By Linda Fisher Thornton The post “Leader Competence: Will It Be A Multiplier or Divider?” generated some great discussion on social media. Here’s a quote from the post: “Leader competence is either going to be a multiplier or a divider. When you have it, you multiply performance and trust, with exponential results. Without it, you divide your possible results by the incompetence factor.” After reading the post, one reader requested that I write more on the topic. This week I’m digging deeper into the multiplying and dividing effects of leader (in)competence, looking at how a leader’s ethical competence impacts trust, people, bottom line results and organizational adaptability:
By Linda Fisher Thornton I previously wrote about the problem of selective respect and today I'll address it's evil twin. It has been happening right in front of us and has been amplified by social media - leaders speaking from a perspective of selective inclusion. This week, I'm sharing a collection of posts that explain the importance of full inclusion and how to recognize examples that stray from it.
By Linda Fisher Thornton In part 3 of this series, I am sharing a clip from my recent talk at the Saint Anselm Center for Ethics in Society that answers the question "What happens when there is a serious conflict between two ethical values?" As you watch, think about the tradeoffs you and your organization have had to manage as you navigated the global pandemic.
By Linda Fisher Thornton Which lenses must we look through to be ethical leaders? That is the important question I answered during a recent talk at the Ethics and Governance Forum at The Saint Anselm Center for Ethics in Society. As you watch the video clip overview of the 7 Lenses of Ethical Leadership, think about how you can apply all 7 Lenses in your daily thinking and leadership.
By Linda Fisher Thornton Global unrest is being fueled by widespread misinformation campaigns. Who's fueling these campaigns? The bad actors who are creating misinformation? Or the platforms who intentionally or unintentionally share false information for profit? Or the people who believe the disinformation they read and incite violence? Or the leaders who fail to recognize the clear and present danger of the disinformation machine? Or the leaders who do recognize the danger and turn away, doing nothing? Together, all of these are fueling the disinformation machine in a systemic self-reinforcing loop.
By Linda Fisher Thornton How likely are we to believe things that aren't true? According to Lynne Malcolm in The psychology of conspiracy theories, "Psychological research suggests that we're all conspiracy theorists, thanks in a large part to our cognitive makeup."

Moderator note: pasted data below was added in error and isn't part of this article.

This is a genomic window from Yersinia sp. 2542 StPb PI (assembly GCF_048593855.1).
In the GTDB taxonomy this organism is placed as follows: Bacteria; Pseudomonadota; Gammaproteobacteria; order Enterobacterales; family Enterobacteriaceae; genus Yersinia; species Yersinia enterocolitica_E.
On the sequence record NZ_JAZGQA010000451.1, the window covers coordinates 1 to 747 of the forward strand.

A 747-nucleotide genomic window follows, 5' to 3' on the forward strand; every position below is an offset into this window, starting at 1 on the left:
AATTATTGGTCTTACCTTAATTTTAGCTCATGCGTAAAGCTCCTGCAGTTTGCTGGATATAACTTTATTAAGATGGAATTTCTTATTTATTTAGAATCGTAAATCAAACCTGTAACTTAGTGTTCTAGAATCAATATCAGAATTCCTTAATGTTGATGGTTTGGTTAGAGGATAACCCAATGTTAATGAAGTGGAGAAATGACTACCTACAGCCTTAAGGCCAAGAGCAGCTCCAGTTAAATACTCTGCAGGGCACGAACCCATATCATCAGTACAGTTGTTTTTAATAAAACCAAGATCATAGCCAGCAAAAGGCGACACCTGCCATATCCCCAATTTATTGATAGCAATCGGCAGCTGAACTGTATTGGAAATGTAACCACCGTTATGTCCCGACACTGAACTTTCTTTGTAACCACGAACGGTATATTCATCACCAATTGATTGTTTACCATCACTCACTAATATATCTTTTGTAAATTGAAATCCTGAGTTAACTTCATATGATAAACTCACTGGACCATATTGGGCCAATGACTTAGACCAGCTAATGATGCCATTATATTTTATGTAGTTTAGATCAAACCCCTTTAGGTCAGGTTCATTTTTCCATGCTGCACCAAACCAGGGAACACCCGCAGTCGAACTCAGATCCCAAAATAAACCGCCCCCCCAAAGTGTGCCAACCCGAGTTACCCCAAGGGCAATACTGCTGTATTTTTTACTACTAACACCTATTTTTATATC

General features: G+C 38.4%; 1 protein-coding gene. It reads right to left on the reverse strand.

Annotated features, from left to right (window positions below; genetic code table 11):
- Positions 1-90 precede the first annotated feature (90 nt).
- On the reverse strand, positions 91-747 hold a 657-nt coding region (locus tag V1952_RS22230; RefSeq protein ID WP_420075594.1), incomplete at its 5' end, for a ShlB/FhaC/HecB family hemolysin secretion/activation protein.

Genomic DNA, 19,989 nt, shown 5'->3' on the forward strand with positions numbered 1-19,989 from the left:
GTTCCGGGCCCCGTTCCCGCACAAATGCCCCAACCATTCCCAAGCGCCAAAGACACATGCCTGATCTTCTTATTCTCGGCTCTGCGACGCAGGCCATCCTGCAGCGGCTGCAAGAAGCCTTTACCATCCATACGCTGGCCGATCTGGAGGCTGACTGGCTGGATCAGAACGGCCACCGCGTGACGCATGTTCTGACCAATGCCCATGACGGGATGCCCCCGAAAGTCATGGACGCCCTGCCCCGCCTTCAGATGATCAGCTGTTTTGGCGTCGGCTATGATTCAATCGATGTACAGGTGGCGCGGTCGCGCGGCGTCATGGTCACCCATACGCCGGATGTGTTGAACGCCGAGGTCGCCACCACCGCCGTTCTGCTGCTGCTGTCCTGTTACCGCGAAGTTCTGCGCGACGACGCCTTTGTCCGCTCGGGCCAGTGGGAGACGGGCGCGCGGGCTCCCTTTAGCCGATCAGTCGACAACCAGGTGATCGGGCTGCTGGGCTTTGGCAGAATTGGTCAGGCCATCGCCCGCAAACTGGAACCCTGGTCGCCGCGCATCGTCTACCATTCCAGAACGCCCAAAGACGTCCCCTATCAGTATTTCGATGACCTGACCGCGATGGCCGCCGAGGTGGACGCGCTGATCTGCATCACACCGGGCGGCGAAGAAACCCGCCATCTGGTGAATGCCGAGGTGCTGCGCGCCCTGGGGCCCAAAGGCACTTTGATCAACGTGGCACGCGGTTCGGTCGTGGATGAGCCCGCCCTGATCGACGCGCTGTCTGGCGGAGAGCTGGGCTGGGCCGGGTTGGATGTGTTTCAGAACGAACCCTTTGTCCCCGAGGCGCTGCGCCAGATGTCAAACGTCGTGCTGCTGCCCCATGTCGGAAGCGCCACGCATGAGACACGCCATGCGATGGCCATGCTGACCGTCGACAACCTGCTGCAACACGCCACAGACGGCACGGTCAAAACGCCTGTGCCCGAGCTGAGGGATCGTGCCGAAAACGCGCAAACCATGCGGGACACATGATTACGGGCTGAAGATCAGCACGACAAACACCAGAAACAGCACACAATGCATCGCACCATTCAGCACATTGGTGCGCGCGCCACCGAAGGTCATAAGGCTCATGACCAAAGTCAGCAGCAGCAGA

By Linda Fisher Thornton Ethical leadership is evolving, and expectations are increasing. As we get closer to the New Year, here are some questions to ponder:
By Linda Fisher Thornton We have become a divided society that seems to have lost its collective center in values. But we have worked globally for many years to define that center. I wrote an article for the Non-Violent Change Journal about creating a better world through values. Here is an excerpt from that article:
By Linda Fisher Thornton Tomorrow is World Values Day, an annual campaign to increase the awareness and practice of values around the world. This year's core theme is about reconnecting. Here are some insights about World Values Day from worldvaluesday.com, as well as a new article I wrote for World Values Day on the theme of Reconnecting Through Values.
By Linda Fisher Thornton Perspective shifting is a hot topic now for a very good reason. We're in a time when conversation can quickly become divisive, with otherwise friendly people choosing sides and ostracizing former friends and family members. This article will focus on the benefits of perspective shifting and how to practice it so that you can more quickly see beyond the disagreement to the bigger picture.
By Linda Fisher Thornton Differences of opinion can be inconvenient and uncomfortable. We may be in a discussion with someone who has very different views from ours on a topic of great importance to us. How we handle it shows others the inner workings of our character.
By Linda Fisher Thornton Ethical leadership failures can be caused by different types of problems that may compound. Some of these problems are individual and others may be embedded in the organizational culture.
By Linda Fisher Thornton This week I'm sharing posts that clearly describe what unethical leadership looks like, and caution readers about the risks of allowing it to continue. While I have always blogged about proactive ethical leadership, my posts on unethical leadership continue to be some of the most popular, so I know you're looking for answers.
By Linda Fisher Thornton Quibbling about terminology –the words used to describe unethical behaviors as they are uniquely defined by different groups – just misdirects our attention away from some foundational, easy-to-spot signs of unethical leadership.
By Linda Fisher Thornton This series of posts shares strategies for repairing organizational trust. It was inspired by conversations with other members of the Trust Across America Trust Alliance and my work as part of the Trust Alliance TAP team. #tap2021 Trust Repair Part 1 addressed the importance of Accountability and strategies for building a robust accountability system. Trust Repair Part 2 addressed strategies for improving leader Transparency. Trust Repair Part 3 includes strategies for overcoming a third area the Trust Alliance found to be a common problem - Notice. This important element of trust requires us to "seek out and listen to diverse perspectives - every voice can matter." (TAP Principles, Trust Across America Trust Alliance)